• Key to those efforts has been the acquisition of You.i TV, an Ottawa-based startup that had figured out how to use Meta’s React Native framework to build smart TV apps.

HBO Max has been moving its apps to this new platform over the past several months. Last week, the company launched a new Apple TV app, after previously revamping the experience for Roku, PlayStation, Android TV, LG and Vizio.

  • The results have been promising: Crashes of the HBO Max Roku app have decreased by 90% since the move to the new platform, according to Lyons. Load times on Android TV decreased by 50%.
  • Up next are new Fire TV and Xbox apps, followed by relaunches of the mobile and web experience.
  • As the new platform rolls out, the HBO Max team is now able to tackle broader user-experience issues. This includes improving some of the in-app discovery by adding more dynamic elements.
  • For instance, the team plans to make better use of branded hubs, which right now are fairly static categories for everything coming from WarnerMedia properties like TCM or Cartoon Network. “The vision for hubs is that they will evolve over time to become more destinations that are timely and updated,” Lyons said.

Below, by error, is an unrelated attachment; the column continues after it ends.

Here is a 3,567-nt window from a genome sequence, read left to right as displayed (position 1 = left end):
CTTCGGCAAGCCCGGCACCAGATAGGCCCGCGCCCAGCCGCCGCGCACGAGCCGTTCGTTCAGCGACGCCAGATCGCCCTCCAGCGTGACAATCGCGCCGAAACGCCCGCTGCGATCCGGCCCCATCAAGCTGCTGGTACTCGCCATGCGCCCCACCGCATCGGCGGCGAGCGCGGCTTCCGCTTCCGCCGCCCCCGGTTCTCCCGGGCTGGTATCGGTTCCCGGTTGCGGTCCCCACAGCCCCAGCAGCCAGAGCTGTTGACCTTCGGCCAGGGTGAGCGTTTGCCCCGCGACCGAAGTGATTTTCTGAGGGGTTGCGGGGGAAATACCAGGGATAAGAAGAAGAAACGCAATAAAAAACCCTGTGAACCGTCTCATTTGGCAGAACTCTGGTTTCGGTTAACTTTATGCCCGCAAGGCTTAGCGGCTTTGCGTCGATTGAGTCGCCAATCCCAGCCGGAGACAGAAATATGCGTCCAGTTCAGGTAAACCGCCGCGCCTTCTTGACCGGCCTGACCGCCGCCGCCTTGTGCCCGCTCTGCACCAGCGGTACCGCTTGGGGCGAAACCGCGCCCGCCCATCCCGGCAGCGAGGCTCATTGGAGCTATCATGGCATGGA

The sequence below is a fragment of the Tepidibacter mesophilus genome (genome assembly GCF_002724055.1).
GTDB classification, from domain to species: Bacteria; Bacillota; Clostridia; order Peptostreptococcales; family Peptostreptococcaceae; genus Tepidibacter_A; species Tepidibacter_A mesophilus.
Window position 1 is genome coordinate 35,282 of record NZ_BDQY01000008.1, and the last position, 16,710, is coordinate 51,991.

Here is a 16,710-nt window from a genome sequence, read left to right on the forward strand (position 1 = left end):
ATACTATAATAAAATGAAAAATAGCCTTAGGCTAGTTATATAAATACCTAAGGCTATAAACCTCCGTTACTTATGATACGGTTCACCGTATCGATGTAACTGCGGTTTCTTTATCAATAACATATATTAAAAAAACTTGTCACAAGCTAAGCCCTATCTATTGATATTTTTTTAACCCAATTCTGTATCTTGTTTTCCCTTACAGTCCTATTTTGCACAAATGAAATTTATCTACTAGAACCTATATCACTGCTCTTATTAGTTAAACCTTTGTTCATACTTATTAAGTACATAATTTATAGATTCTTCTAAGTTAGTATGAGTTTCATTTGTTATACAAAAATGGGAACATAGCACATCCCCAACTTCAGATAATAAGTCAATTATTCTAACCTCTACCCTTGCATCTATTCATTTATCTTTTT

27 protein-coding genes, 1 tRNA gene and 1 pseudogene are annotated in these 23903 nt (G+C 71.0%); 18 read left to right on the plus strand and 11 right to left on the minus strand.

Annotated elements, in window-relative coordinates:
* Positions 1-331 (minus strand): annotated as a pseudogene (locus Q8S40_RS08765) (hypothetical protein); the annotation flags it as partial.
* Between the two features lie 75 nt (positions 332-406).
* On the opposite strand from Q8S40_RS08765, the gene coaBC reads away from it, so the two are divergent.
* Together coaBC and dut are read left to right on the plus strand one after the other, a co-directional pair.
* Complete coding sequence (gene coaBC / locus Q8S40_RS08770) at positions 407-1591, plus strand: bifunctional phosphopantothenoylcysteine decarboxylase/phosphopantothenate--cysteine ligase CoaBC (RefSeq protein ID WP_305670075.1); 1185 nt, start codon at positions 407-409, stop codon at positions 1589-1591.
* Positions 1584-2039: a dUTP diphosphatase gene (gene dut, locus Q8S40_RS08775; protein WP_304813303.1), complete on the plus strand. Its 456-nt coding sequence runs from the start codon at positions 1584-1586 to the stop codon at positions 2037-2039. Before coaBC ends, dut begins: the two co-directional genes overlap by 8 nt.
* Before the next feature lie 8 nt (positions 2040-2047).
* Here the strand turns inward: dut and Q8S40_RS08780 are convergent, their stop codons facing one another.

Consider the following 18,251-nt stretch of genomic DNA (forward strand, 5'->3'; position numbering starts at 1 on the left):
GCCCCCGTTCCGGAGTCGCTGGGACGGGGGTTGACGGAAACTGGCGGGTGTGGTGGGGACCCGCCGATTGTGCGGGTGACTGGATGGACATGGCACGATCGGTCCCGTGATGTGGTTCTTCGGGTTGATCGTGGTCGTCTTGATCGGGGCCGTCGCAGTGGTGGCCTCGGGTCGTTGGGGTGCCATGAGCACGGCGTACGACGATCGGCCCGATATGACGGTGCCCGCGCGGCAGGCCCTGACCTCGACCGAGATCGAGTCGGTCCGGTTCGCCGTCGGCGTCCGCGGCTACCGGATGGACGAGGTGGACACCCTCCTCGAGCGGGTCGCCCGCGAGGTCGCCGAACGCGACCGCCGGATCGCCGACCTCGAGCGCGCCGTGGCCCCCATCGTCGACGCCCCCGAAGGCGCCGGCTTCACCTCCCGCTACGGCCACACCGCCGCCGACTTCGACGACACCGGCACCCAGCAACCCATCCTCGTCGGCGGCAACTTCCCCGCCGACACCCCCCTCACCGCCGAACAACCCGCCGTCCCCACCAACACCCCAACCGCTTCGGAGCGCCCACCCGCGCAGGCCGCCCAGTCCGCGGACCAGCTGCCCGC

Getting to this point was painful, but Lyons still believes it helped build momentum and global scale, even if that meant working on new tech while simultaneously maintaining the existing apps. “We’ve been changing out the engine of the plane while we’re flying the plane,” she said. “I do think it was the right decision to try to balance both.”

— Janko Roettgers

Ad-supported video is booming

Stop me if you’ve heard this before, but people seem to really like free video, and they’ll even tolerate ads to watch it. Digital video advertising revenue grew 50.8% in 2021, according to a new report authored by PwC and released by the IAB this week.

  • Video ad revenue totalled $39.5 billion last year, compared to $26.2 billion in 2020.
  • Video ads made up 20.9% of the $189.3 billion of digital ad revenue generated across the industry in 2021.
  • That’s a 2.2% market share increase, with search advertising still accounting for 41.4% of all digital ad revenue, followed by display ads with 30%.
  • Desktop video ad revenue grew faster in 2021 than mobile (58.2% versus 47.8%). I guess working from home is still having an impact on our collective video viewing.
  • Mobile is still a safe bet if you want to reach consumers via video ads: Phone and tablet views were responsible for 69% of all video ad revenue in 2021.

Streaming video is hot, but there’s a new kid on the block. Video ad growth rates were surpassed by digital audio, which grew 57.9% year-over-year. However, in total dollars, audio is still a lot smaller, only bringing in $4.9 billion last year. You’ve got to start somewhere, right?

— Janko Roettgers